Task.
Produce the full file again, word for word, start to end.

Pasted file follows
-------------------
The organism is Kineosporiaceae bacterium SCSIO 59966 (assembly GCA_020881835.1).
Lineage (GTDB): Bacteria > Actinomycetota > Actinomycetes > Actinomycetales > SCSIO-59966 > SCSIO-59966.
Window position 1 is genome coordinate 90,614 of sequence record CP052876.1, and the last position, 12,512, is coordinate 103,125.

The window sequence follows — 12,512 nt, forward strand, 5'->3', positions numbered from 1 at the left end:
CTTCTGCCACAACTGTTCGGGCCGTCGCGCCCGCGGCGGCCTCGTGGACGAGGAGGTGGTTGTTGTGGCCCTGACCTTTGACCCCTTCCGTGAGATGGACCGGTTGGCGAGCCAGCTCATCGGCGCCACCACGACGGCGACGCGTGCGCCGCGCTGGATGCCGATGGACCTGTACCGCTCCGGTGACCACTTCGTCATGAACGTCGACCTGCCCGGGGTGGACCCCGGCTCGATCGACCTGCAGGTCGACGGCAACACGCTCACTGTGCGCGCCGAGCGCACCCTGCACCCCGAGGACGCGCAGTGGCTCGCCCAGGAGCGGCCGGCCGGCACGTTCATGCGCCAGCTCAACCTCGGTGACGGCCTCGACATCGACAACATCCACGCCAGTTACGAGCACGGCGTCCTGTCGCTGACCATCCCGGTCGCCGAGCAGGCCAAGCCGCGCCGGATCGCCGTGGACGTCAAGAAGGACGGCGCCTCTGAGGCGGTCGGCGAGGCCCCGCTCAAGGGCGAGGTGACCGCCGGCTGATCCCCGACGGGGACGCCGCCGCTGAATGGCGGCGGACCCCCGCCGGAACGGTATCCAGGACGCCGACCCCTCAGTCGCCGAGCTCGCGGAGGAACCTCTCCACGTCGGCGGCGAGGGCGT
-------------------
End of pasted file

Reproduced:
The organism is Kineosporiaceae bacterium SCSIO 59966 (assembly GCA_020881835.1).
Lineage (GTDB): Bacteria > Actinomycetota > Actinomycetes > Actinomycetales > SCSIO-59966 > SCSIO-59966.
Window position 1 is genome coordinate 90,614 of sequence record CP052876.1, and the last position, 12,512, is coordinate 103,125.

The window sequence follows — 12,512 nt, forward strand, 5'->3', positions numbered from 1 at the left end:
CTTCTGCCACAACTGTTCGGGCCGTCGCGCCCGCGGCGGCCTCGTGGACGAGGAGGTGGTTGTTGTGGCCCTGACCTTTGACCCCTTCCGTGAGATGGACCGGTTGGCGAGCCAGCTCATCGGCGCCACCACGACGGCGACGCGTGCGCCGCGCTGGATGCCGATGGACCTGTACCGCTCCGGTGACCACTTCGTCATGAACGTCGACCTGCCCGGGGTGGACCCCGGCTCGATCGACCTGCAGGTCGACGGCAACACGCTCACTGTGCGCGCCGAGCGCACCCTGCACCCCGAGGACGCGCAGTGGCTCGCCCAGGAGCGGCCGGCCGGCACGTTCATGCGCCAGCTCAACCTCGGTGACGGCCTCGACATCGACAACATCCACGCCAGTTACGAGCACGGCGTCCTGTCGCTGACCATCCCGGTCGCCGAGCAGGCCAAGCCGCGCCGGATCGCCGTGGACGTCAAGAAGGACGGCGCCTCTGAGGCGGTCGGCGAGGCCCCGCTCAAGGGCGAGGTGACCGCCGGCTGATCCCCGACGGGGACGCCGCCGCTGAATGGCGGCGGACCCCCGCCGGAACGGTATCCAGGACGCCGACCCCTCAGTCGCCGAGCTCGCGGAGGAACCTCTCCACGTCGGCGGCGAGGGCGT